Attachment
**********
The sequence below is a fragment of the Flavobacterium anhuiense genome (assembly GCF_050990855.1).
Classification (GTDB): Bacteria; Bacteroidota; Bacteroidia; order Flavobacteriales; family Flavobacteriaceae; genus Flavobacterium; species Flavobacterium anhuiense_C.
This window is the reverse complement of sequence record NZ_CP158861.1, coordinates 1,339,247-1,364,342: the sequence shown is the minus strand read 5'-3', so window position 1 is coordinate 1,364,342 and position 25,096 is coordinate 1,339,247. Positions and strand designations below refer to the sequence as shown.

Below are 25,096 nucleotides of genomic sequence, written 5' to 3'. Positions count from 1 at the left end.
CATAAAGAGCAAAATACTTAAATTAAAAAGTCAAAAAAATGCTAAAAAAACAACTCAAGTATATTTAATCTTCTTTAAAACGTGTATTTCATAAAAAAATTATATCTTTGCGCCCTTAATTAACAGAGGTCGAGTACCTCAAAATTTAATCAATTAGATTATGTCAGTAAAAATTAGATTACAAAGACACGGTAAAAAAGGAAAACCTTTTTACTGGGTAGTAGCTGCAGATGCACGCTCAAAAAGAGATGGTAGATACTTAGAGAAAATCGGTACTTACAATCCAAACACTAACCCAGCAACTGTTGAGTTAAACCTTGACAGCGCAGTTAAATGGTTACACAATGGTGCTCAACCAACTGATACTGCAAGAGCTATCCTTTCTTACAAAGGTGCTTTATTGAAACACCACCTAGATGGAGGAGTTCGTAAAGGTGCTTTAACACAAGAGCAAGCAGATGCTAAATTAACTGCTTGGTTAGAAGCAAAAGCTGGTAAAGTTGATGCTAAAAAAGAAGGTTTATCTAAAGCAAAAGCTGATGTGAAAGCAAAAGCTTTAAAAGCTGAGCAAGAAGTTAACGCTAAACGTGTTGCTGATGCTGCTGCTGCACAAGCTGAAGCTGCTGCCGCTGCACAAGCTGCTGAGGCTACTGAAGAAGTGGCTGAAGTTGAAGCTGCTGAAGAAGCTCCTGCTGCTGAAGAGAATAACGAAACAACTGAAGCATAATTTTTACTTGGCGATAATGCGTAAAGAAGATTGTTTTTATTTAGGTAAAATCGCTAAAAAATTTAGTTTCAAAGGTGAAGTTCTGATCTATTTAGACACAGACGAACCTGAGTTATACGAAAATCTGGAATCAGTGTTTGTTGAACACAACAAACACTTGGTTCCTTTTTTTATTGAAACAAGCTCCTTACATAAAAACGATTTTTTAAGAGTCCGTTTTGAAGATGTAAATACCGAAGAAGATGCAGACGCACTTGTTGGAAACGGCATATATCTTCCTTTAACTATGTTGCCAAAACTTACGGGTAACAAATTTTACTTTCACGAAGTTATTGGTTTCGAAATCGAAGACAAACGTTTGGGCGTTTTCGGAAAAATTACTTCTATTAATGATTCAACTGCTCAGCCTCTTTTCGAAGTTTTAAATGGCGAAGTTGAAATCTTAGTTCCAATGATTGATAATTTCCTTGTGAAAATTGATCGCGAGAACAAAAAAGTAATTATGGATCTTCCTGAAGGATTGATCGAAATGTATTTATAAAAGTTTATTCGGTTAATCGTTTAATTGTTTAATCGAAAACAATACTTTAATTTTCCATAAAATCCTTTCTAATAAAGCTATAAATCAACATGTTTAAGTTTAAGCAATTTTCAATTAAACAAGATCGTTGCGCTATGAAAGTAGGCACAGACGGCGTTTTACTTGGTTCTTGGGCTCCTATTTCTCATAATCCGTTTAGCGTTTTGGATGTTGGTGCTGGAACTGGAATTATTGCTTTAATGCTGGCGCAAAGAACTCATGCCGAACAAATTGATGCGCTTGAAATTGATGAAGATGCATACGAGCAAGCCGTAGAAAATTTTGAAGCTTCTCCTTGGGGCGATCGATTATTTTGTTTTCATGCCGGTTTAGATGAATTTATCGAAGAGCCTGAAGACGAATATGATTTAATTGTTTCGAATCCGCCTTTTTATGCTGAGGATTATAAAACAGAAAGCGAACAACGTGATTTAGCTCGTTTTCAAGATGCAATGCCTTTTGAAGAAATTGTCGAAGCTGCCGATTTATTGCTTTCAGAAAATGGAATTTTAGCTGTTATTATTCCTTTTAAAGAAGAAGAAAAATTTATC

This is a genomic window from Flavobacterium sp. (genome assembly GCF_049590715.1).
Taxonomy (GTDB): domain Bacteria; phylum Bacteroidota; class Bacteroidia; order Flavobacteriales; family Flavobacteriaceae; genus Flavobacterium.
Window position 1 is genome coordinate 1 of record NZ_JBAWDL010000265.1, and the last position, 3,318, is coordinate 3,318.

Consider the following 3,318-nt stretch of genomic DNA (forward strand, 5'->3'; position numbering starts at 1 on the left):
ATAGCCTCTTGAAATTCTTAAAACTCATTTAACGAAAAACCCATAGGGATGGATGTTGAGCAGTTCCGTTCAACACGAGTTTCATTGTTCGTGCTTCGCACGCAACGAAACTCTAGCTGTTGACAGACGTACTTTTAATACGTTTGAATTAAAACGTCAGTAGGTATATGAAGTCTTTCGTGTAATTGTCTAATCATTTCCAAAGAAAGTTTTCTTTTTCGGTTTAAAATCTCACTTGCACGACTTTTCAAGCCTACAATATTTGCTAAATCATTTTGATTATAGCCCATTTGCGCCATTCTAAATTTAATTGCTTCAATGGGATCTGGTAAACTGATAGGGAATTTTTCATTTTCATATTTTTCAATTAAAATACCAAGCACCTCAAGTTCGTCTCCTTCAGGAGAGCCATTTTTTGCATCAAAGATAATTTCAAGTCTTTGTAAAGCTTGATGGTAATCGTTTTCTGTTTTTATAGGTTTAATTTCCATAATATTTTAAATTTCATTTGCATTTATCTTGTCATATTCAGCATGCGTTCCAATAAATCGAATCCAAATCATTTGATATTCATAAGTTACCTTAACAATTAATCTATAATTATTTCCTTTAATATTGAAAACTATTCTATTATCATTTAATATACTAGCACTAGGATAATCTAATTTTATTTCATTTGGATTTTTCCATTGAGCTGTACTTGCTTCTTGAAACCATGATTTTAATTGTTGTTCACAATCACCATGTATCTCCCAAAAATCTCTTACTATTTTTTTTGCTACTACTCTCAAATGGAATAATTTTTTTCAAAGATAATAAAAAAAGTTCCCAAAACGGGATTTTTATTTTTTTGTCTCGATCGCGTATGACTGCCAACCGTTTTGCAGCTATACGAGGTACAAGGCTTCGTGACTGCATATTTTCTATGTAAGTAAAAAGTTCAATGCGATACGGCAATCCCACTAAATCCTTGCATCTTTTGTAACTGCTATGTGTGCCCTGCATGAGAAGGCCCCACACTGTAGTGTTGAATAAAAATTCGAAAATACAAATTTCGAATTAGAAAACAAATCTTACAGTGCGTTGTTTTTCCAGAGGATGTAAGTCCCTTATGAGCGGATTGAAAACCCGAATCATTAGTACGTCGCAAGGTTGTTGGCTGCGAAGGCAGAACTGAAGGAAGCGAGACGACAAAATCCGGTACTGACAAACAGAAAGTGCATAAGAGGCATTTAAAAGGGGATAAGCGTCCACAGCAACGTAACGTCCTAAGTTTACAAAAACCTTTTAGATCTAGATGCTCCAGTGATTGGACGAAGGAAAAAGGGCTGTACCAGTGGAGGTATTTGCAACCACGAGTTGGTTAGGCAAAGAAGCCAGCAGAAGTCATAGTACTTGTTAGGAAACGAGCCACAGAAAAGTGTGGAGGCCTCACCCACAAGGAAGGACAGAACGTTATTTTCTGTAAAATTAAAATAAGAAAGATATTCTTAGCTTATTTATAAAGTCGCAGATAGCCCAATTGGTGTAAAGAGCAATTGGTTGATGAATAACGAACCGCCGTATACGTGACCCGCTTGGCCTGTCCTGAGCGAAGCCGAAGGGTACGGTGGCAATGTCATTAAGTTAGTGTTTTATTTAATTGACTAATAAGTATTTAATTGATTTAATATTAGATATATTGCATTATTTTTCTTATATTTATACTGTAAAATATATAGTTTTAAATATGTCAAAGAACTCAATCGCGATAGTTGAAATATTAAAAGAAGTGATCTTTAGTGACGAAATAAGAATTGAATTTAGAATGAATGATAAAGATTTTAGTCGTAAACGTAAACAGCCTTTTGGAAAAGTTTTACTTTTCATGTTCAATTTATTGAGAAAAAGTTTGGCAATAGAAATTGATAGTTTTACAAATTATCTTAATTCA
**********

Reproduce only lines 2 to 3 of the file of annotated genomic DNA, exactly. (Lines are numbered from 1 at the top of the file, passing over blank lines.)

Classification (GTDB): Bacteria; Bacteroidota; Bacteroidia; order Flavobacteriales; family Flavobacteriaceae; genus Flavobacterium; species Flavobacterium anhuiense_C.
This window is the reverse complement of sequence record NZ_CP158861.1, coordinates 1,339,247-1,364,342: the sequence shown is the minus strand read 5'-3', so window position 1 is coordinate 1,364,342 and position 25,096 is coordinate 1,339,247. Positions and strand designations below refer to the sequence as shown.